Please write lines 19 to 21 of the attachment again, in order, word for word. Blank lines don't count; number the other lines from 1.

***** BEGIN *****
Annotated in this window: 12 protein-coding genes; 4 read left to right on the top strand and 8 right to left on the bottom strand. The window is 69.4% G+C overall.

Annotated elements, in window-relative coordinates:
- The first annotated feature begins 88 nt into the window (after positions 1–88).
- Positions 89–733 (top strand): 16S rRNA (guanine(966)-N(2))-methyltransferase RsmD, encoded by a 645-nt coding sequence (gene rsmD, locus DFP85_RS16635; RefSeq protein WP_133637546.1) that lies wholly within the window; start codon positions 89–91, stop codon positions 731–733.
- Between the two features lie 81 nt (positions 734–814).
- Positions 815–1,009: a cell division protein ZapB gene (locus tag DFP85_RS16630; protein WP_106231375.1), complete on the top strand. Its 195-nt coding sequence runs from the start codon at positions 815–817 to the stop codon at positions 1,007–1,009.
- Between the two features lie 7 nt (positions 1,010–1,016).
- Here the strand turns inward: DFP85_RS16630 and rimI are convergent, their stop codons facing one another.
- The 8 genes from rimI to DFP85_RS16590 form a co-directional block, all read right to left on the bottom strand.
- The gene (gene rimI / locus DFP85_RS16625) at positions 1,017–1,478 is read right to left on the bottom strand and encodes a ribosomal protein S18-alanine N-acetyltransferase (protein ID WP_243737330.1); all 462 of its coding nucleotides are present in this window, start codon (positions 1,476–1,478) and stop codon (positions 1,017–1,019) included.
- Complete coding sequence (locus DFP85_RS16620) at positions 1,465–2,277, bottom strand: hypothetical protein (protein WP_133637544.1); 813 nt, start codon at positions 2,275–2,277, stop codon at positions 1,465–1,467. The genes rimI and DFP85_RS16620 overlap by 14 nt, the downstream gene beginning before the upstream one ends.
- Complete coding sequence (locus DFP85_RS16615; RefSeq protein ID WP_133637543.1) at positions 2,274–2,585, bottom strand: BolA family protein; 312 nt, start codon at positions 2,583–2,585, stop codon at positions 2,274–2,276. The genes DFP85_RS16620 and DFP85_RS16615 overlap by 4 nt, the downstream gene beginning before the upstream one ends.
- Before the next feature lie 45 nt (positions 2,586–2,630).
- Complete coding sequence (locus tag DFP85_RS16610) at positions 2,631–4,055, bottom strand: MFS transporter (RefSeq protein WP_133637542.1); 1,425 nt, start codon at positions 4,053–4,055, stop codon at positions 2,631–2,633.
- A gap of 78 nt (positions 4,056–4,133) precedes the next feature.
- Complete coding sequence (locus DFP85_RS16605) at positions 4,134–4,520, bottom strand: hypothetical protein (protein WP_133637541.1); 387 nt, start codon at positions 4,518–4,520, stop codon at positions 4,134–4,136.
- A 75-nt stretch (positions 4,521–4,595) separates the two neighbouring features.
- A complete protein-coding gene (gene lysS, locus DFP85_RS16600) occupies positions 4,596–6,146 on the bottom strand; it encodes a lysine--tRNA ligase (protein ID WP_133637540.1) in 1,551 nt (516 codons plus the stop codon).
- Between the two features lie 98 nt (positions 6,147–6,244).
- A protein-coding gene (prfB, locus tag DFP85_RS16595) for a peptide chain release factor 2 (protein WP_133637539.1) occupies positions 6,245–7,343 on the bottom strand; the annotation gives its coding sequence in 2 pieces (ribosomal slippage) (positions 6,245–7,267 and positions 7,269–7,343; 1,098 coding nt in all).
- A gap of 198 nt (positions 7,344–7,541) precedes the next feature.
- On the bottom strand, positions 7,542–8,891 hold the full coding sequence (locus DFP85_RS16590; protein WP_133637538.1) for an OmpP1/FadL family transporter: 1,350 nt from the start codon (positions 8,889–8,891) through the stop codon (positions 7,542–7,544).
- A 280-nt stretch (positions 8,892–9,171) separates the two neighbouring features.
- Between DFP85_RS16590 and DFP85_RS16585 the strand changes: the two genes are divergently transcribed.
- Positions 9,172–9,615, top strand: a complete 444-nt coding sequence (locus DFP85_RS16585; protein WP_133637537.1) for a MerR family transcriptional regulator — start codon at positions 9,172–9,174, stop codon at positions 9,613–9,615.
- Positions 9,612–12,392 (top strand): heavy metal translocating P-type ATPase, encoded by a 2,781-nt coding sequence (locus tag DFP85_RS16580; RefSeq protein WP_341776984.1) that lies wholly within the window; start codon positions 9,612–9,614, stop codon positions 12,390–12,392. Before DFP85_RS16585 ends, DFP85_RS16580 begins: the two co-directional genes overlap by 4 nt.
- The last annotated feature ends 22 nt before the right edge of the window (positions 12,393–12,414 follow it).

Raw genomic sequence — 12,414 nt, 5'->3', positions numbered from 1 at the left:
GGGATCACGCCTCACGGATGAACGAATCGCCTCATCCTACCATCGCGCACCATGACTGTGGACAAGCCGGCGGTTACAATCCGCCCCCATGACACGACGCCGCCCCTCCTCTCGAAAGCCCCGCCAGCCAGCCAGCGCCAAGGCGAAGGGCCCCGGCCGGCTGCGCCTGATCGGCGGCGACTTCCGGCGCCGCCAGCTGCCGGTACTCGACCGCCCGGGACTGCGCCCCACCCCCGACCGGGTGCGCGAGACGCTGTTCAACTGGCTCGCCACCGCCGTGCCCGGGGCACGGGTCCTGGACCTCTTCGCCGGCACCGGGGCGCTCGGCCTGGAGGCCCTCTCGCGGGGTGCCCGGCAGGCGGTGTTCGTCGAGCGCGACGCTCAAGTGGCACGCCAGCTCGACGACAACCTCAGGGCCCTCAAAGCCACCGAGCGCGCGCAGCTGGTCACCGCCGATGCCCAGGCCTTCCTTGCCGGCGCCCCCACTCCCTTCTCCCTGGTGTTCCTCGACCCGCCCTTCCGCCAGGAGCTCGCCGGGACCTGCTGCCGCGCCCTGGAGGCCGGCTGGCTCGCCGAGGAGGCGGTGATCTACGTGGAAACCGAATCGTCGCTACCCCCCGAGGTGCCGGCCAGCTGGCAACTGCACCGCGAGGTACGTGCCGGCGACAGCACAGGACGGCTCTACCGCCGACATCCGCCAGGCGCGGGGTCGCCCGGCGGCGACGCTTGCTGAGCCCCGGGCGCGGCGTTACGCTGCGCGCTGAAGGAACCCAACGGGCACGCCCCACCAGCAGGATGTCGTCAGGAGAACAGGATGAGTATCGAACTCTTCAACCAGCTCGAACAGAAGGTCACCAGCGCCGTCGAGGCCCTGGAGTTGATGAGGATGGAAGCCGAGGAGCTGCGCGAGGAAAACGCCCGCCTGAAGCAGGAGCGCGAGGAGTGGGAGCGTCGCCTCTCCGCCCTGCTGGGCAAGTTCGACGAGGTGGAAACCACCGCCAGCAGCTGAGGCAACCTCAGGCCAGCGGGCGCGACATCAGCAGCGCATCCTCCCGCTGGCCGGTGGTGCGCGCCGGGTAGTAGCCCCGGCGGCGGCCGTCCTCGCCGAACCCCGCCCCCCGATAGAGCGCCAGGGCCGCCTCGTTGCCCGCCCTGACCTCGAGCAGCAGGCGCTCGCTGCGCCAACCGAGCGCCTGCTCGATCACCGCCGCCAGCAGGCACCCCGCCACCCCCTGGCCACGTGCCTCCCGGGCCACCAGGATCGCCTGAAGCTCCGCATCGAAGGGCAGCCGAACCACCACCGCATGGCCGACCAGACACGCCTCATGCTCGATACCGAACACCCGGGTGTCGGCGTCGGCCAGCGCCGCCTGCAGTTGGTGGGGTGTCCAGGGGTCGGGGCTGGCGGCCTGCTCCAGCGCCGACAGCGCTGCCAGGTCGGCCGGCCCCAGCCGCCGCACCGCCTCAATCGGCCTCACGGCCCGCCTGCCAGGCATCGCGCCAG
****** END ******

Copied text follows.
- Between the two features lie 98 nt (positions 6,147–6,244).
- A protein-coding gene (prfB, locus tag DFP85_RS16595) for a peptide chain release factor 2 (protein WP_133637539.1) occupies positions 6,245–7,343 on the bottom strand; the annotation gives its coding sequence in 2 pieces (ribosomal slippage) (positions 6,245–7,267 and positions 7,269–7,343; 1,098 coding nt in all).
- A gap of 198 nt (positions 7,344–7,541) precedes the next feature.